And so it was that for sixty years, between 1911 and 1971, evolution courses were not taught at BYU.

Brought back in 1971

To help its students prepare for biology graduate programs at other universities, BYU resumed undergraduate evolution courses in 1971.  Harold B. Lee was involved in obtaining the required permission from the Board of Trustees.  But, he said, "don't ... beat the Church with it."  (See Duane Jeffery interview, Dialogue, Vol.  35, No.  4, Winter 2002, 12.)

This is the same Harold B. Lee who, six months after becoming Church President, expressed sorrow in an Ensign First Presidency Message over a Church member who had asked him about pre-Adamites:

"She wondered about the creation because she had read the theories of the scientists, and the question that she was really asking was:  How do you reconcile science with religion?  The answer must be, If science is not true, you cannot reconcile truth with error."  (Ensign, Dec. 1972, p.2.)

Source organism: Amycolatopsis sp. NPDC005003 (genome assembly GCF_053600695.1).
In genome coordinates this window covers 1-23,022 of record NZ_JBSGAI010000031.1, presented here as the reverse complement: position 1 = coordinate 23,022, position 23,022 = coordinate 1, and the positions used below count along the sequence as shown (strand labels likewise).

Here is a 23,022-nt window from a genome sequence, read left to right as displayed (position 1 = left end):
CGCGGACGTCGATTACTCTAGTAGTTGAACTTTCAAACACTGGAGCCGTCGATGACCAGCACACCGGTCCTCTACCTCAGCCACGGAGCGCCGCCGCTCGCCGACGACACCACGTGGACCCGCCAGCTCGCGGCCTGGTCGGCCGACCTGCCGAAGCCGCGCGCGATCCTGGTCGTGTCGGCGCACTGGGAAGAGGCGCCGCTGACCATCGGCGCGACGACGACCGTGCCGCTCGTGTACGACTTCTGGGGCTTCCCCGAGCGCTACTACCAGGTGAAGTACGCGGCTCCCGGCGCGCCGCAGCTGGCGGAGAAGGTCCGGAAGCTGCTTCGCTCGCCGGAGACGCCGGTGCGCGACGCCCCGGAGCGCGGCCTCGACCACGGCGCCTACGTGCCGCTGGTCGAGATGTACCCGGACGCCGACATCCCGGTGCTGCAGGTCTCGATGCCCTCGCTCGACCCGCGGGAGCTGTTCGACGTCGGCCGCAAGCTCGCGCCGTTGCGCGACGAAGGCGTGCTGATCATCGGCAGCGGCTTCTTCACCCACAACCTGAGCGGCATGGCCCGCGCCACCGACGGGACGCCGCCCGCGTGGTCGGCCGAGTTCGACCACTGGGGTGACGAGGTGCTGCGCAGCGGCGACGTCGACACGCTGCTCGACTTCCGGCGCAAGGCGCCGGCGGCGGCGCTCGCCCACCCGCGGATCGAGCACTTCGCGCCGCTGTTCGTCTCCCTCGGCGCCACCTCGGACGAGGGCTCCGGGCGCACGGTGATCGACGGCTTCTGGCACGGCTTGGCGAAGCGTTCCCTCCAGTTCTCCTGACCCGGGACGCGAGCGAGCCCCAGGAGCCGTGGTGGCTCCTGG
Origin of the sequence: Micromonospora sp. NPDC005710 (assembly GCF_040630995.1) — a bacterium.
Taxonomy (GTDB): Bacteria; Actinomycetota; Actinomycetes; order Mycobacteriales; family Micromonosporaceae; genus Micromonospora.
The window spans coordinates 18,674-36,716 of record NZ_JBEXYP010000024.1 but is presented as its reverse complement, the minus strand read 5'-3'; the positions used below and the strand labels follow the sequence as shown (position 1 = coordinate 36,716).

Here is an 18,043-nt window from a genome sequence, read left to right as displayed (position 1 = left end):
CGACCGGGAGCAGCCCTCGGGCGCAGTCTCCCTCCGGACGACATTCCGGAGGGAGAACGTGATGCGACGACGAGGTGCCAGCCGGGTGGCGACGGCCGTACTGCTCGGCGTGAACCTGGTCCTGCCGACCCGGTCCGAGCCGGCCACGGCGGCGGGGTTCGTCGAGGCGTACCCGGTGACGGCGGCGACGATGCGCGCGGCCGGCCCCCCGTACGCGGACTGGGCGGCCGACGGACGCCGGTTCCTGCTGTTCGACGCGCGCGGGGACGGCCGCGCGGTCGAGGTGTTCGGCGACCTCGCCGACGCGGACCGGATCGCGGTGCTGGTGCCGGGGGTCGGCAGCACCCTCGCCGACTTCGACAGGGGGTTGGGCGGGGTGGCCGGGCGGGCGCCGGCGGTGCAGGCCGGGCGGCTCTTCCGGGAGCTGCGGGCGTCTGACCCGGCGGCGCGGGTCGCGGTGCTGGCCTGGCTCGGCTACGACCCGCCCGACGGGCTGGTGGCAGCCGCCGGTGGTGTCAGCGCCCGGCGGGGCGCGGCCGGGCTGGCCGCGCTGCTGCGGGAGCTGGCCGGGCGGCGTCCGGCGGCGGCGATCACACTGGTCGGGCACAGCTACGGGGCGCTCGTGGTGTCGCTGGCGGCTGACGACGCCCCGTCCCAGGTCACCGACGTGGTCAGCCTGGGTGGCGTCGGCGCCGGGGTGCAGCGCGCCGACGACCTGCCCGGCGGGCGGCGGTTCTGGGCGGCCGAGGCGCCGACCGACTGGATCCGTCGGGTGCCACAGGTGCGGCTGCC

This is also the same Harold B. Lee who, just weeks before his death, praised Joseph Fielding Smith's Man, His Origin and Destiny as the finest Church book for science teachers  (click here).

It seems pretty clear that President Lee didn't view BYU evolution courses as evidence for Church acceptance of the theory.

Chairman of the Board

In 1971 when the BYU evolution courses returned, Joseph Fielding Smith was Chairman of the school's Board of Trustees.  Here is one of President Smith's legendary comments about the theory:

"Today the world ... has adopted and is promulgating in textbooks and schools the debasing doctrine that man is ... a natural development through countless ages from the lowest forms of physical life to his present form and intelligence.  Such a doctrine is an insult to our Father in whose Image we were created.  [It] is the doctrine of the devil."  (Doctrines of Salvation, 1:143-149.)

It should be obvious that permission from Joseph Fielding Smith to resume evolution courses was not an endorsement of the theory.

Students warned